Internet freedom is certainly a human rights imperative, but it is also an economic one. Last week, Congresswoman Zoe Lofgren introduced legislation to combat trade barriers that threaten the global open Internet. Along with other Congressional representatives from California, Reps Eshoo, Honda and Matsui, Lofgren proposes to create a Task Force on the Global Internet that identifies, prioritizes and develops responses to policies and practices of any government or international governing body that deny fair market access to online goods and services or that threaten the technical operation, security and free flow of global Internet communications. The Global Free Internet Act of 2013, HR 889 provides that members of the Task Force would include heads of U.S. executive branch agencies, people nominated by Congressional leadership and other individuals to be crowd sourced from the Internet itself.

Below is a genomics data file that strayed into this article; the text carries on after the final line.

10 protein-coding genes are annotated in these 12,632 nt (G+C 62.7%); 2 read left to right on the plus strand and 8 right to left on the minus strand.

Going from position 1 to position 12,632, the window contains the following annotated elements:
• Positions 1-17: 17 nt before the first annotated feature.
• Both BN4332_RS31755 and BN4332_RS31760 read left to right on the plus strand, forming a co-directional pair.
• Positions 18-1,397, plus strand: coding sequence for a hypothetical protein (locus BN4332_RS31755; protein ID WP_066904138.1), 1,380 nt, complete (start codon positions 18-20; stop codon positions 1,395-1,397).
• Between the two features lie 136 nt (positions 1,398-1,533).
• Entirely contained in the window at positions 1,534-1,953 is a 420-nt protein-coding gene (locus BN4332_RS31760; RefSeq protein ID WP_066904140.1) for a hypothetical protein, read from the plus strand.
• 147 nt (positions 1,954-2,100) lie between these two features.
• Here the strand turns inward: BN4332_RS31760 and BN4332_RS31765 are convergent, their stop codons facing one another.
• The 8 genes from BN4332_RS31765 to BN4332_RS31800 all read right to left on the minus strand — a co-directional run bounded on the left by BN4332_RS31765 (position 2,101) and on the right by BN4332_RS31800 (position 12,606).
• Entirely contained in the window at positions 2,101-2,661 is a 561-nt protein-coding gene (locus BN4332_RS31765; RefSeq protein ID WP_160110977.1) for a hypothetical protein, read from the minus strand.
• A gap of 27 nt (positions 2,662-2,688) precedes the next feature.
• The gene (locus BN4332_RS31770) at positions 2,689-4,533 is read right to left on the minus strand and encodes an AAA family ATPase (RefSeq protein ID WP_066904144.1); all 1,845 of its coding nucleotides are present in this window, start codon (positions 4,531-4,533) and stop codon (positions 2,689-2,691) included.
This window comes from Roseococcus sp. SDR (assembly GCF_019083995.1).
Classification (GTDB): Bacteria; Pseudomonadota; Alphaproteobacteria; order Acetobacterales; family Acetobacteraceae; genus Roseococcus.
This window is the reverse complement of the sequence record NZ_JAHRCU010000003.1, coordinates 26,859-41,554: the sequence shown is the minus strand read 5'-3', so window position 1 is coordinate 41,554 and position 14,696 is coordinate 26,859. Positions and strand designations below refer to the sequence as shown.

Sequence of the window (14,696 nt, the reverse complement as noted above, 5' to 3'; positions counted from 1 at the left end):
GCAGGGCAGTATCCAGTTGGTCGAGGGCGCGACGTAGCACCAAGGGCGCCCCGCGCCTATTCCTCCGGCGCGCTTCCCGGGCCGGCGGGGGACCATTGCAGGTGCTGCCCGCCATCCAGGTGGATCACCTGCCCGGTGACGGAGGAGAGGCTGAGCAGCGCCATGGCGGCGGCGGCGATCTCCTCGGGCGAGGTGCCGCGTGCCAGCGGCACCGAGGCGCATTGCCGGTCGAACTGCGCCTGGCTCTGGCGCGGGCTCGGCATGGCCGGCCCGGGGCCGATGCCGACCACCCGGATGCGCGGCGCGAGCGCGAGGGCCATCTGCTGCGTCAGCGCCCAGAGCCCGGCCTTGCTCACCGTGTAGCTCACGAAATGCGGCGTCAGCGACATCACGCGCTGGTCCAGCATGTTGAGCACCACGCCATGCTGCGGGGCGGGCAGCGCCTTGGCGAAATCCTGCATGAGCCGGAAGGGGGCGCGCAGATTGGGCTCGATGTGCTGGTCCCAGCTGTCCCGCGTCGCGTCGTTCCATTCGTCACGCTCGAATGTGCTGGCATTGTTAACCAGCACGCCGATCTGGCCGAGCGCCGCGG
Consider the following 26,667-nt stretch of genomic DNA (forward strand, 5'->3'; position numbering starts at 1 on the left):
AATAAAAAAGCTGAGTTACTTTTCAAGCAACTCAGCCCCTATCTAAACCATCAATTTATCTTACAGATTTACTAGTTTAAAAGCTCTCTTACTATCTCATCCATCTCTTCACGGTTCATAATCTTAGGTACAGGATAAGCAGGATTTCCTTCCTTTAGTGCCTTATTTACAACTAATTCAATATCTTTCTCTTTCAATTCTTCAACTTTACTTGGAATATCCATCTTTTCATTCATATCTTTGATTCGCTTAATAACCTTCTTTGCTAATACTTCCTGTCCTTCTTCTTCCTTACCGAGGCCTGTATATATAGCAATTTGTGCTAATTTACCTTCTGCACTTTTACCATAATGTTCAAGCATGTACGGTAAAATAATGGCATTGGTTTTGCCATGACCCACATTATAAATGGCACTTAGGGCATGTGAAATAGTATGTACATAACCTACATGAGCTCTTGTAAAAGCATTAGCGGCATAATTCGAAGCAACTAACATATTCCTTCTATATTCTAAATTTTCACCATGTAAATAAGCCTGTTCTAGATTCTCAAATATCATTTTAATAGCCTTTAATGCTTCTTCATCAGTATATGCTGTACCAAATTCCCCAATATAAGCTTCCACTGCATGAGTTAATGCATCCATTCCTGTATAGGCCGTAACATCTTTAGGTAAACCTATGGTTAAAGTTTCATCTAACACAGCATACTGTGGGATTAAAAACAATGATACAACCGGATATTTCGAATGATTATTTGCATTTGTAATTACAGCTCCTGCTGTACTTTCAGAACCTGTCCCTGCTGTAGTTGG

CCIA fully supports and endorses HR 889 and recommends that legislators all across the U.S. consider making it a priority to update our trade policy for the digital age. We not only export a vast volume and diversity of information services, our hard goods industry sectors depend increasingly on the Internet for global supply chain management and distribution channels.
In a recent statement on digital trade and global economics, submitted to the U.S. International Trade Commission (ITC) as part of its investigation, CCIA highlighted broad categories of trade barriers to a robust global Internet economy. These barriers include content filtering, blocking and censorship, market access preconditions such as local data hosting requirements and technology sharing and standards, “sending party pays” telecom charges by Internet access networks, and intermediary liability. These roadblocks to cross-border Internet data flows and global trade are every bit as real and pernicious as tariffs and other restrictions on hard goods. To maintain our economic competitiveness in the world of electronic commerce and digital trade, these novel impediments must be understood and squarely addressed.